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Year : 2021  |  Volume : 10  |  Issue : 4  |  Page : 209-213

Comparison of illustrative handouts and self-drawing on learning outcomes from anatomy lectures

1 Associate Professor, Department of Anatomy, Sri Manakula Vinayagar Medical College and Hospital, Puducherry, India
2 Professor, Department of Anatomy, St-Johns Medical College, Bengaluru, Karnataka, India

Correspondence Address:
Suresh Narayanan
Department of Anatomy, Sri Manakula Vinayagar Medical College, Puducherry - 605 107
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Source of Support: None, Conflict of Interest: None

DOI: 10.4103/NJCA.NJCA_38_21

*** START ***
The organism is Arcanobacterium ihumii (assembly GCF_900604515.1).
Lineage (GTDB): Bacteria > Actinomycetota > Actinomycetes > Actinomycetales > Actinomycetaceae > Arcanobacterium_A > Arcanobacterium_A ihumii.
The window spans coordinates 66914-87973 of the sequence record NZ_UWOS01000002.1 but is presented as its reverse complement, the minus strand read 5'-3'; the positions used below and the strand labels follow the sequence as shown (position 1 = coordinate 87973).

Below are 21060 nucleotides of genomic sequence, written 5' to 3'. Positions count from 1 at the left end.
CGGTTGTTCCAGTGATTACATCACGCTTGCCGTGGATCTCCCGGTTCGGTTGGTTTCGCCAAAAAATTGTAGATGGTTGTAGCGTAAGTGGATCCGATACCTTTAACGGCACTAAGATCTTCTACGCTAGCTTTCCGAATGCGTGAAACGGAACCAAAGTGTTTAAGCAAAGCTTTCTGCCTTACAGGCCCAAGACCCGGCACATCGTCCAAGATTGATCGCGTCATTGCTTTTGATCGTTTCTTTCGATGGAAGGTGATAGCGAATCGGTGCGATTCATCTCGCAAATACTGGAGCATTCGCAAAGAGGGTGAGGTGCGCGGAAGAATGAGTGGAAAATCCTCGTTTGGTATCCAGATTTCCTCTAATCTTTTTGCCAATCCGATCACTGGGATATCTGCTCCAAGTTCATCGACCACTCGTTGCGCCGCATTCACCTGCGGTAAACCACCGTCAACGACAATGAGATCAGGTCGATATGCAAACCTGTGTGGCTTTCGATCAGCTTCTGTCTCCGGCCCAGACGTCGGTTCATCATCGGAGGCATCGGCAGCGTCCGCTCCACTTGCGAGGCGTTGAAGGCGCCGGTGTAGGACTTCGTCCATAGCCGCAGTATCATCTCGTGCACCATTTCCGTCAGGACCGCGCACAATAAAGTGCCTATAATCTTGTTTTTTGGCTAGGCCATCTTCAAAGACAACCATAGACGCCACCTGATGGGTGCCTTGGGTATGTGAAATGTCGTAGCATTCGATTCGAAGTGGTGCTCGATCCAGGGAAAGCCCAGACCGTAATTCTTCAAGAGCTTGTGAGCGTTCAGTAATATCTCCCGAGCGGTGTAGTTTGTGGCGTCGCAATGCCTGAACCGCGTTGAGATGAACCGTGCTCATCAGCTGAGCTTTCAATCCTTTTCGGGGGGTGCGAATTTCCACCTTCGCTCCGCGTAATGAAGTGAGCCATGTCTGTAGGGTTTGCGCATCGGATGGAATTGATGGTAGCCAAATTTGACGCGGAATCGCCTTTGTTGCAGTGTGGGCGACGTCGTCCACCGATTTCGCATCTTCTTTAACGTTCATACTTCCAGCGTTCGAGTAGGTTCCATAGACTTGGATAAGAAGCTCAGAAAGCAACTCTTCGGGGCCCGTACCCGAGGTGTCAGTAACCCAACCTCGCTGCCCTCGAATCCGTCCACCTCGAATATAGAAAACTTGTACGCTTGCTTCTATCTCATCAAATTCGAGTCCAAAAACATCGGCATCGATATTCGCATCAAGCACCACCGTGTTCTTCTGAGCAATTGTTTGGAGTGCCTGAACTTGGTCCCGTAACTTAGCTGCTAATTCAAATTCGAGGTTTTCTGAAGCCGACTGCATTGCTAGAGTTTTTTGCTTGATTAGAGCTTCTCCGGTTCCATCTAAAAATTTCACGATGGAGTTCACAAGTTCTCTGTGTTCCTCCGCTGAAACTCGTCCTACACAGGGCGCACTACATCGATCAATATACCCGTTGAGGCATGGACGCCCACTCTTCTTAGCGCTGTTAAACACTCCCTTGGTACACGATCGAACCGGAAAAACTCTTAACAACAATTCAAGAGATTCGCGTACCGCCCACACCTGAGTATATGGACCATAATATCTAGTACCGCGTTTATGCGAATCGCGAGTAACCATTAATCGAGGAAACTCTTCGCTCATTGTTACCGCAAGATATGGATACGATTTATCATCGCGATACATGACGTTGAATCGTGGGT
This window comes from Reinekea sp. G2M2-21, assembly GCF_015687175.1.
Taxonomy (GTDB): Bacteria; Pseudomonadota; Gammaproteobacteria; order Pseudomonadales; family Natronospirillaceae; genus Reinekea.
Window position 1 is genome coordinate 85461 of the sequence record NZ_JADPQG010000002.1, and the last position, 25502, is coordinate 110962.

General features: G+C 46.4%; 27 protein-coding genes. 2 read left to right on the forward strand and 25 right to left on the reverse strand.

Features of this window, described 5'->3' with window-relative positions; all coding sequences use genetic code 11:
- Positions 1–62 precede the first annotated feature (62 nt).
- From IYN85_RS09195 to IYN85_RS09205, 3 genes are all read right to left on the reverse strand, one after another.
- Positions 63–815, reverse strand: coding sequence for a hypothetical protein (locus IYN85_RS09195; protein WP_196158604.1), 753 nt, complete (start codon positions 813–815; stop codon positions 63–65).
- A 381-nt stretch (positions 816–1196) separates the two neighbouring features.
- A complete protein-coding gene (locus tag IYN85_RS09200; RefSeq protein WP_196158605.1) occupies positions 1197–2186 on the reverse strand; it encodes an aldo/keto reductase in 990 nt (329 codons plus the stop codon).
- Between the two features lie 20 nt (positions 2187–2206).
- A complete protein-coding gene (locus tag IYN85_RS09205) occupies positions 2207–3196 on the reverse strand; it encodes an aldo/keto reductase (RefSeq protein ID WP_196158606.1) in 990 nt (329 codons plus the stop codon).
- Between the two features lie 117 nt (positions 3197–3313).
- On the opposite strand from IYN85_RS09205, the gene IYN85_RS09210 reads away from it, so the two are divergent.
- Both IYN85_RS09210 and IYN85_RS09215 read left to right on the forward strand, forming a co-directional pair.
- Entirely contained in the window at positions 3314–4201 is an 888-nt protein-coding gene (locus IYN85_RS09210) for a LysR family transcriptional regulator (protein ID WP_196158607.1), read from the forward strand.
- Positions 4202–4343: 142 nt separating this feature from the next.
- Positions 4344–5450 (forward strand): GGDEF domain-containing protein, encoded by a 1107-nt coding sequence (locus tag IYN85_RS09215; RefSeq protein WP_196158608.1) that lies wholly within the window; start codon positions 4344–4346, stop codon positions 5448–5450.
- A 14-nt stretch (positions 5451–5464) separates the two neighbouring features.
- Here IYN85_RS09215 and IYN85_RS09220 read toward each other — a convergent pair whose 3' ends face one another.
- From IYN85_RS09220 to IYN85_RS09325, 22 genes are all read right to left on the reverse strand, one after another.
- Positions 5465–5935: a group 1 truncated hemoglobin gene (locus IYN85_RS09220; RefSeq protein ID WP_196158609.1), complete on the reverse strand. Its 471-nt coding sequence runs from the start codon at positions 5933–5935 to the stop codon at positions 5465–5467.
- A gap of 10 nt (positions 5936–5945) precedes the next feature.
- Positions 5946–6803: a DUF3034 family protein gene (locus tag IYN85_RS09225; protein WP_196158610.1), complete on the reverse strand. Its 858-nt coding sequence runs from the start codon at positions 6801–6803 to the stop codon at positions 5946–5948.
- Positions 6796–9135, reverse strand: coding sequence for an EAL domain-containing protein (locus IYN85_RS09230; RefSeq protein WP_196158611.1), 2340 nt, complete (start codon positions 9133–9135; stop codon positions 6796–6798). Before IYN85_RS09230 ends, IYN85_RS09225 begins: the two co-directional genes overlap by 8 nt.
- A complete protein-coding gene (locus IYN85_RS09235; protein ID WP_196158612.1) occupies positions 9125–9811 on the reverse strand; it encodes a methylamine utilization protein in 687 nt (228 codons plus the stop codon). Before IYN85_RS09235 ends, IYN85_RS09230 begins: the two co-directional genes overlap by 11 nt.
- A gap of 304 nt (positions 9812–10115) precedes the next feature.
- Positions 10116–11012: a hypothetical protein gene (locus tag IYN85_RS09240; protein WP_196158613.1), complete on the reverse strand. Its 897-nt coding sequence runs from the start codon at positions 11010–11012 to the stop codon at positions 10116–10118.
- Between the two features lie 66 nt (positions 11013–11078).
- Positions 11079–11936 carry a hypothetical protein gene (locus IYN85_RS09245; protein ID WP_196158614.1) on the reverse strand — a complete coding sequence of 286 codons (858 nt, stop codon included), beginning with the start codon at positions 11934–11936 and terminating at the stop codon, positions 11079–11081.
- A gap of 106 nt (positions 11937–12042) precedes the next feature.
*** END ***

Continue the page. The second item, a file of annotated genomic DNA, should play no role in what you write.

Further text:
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Background: Illustrative handouts and self-drawing have been shown to improve learning outcomes from lectures. The objective of this study was to compare the test scores among students taught using these two methods in anatomy lectures and to assess the students' perceptions about the same. Methodology: This was a quasi-experimental pre- and post test study done among 1st-year medical undergraduates to evaluate the effectiveness of illustrated handouts. For two of the lectures (Group 1 lectures), students were asked to draw along with the teacher, while for the other two lectures (Group 2 lectures), they were given illustrative handouts and were required to progressively color and label. The multiple-choice questions were administered prior to the lectures and 4 months after completion of the lectures. The paired t-test, Wilcoxon signed-rank test, and Mann–Whitney U-test were used to estimate score differences. Students' perceptions were assessed using a questionnaire. Results: There was a significant improvement in post test scores for both handout and self-drawing sessions. The score improvement was significantly higher for the handout session when compared to the self-drawing session. No significant gender differences were noted. More than 80% of the students had positive opinions about all aspects of the handouts that were assessed. Conclusion: Supplementing lectures with illustrative handouts resulted in higher knowledge retention when compared to self-drawing. Students felt that illustrated handouts facilitated their learning from lectures.

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